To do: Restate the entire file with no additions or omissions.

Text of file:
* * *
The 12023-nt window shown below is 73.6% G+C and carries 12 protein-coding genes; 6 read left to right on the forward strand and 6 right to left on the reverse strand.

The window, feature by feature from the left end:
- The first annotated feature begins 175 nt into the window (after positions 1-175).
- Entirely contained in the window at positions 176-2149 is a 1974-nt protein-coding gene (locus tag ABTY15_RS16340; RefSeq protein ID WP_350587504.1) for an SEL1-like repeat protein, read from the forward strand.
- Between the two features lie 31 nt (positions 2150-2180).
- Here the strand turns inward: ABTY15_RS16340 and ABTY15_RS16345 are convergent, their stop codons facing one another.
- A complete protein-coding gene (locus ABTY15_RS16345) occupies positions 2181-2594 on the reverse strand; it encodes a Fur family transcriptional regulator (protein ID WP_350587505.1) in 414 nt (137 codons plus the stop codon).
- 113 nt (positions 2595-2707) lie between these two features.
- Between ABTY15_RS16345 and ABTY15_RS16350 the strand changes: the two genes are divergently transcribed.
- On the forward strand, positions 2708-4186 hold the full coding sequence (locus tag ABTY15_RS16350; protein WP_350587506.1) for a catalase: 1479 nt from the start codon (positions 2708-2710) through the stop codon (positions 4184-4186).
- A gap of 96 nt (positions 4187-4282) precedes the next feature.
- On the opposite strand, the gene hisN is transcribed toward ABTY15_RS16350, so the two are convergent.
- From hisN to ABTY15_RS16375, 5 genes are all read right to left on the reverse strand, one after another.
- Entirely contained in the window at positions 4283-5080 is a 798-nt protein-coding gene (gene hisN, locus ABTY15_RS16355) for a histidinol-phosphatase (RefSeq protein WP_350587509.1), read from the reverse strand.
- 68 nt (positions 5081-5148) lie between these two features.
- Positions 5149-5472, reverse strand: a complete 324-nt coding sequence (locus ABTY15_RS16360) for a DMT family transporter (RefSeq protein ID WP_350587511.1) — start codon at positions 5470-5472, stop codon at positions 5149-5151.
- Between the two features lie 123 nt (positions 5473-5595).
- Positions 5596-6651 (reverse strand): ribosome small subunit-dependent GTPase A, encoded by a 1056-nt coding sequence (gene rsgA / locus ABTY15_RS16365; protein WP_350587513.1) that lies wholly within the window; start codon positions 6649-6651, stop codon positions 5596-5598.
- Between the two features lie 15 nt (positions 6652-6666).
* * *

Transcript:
The 12023-nt window shown below is 73.6% G+C and carries 12 protein-coding genes; 6 read left to right on the forward strand and 6 right to left on the reverse strand.

The window, feature by feature from the left end:
- The first annotated feature begins 175 nt into the window (after positions 1-175).
- Entirely contained in the window at positions 176-2149 is a 1974-nt protein-coding gene (locus tag ABTY15_RS16340; RefSeq protein ID WP_350587504.1) for an SEL1-like repeat protein, read from the forward strand.
- Between the two features lie 31 nt (positions 2150-2180).
- Here the strand turns inward: ABTY15_RS16340 and ABTY15_RS16345 are convergent, their stop codons facing one another.
- A complete protein-coding gene (locus ABTY15_RS16345) occupies positions 2181-2594 on the reverse strand; it encodes a Fur family transcriptional regulator (protein ID WP_350587505.1) in 414 nt (137 codons plus the stop codon).
- 113 nt (positions 2595-2707) lie between these two features.
- Between ABTY15_RS16345 and ABTY15_RS16350 the strand changes: the two genes are divergently transcribed.
- On the forward strand, positions 2708-4186 hold the full coding sequence (locus tag ABTY15_RS16350; protein WP_350587506.1) for a catalase: 1479 nt from the start codon (positions 2708-2710) through the stop codon (positions 4184-4186).
- A gap of 96 nt (positions 4187-4282) precedes the next feature.
- On the opposite strand, the gene hisN is transcribed toward ABTY15_RS16350, so the two are convergent.
- From hisN to ABTY15_RS16375, 5 genes are all read right to left on the reverse strand, one after another.
- Entirely contained in the window at positions 4283-5080 is a 798-nt protein-coding gene (gene hisN, locus ABTY15_RS16355) for a histidinol-phosphatase (RefSeq protein WP_350587509.1), read from the reverse strand.
- 68 nt (positions 5081-5148) lie between these two features.
- Positions 5149-5472, reverse strand: a complete 324-nt coding sequence (locus ABTY15_RS16360) for a DMT family transporter (RefSeq protein ID WP_350587511.1) — start codon at positions 5470-5472, stop codon at positions 5149-5151.
- Between the two features lie 123 nt (positions 5473-5595).
- Positions 5596-6651 (reverse strand): ribosome small subunit-dependent GTPase A, encoded by a 1056-nt coding sequence (gene rsgA / locus ABTY15_RS16365; protein WP_350587513.1) that lies wholly within the window; start codon positions 6649-6651, stop codon positions 5596-5598.
- Between the two features lie 15 nt (positions 6652-6666).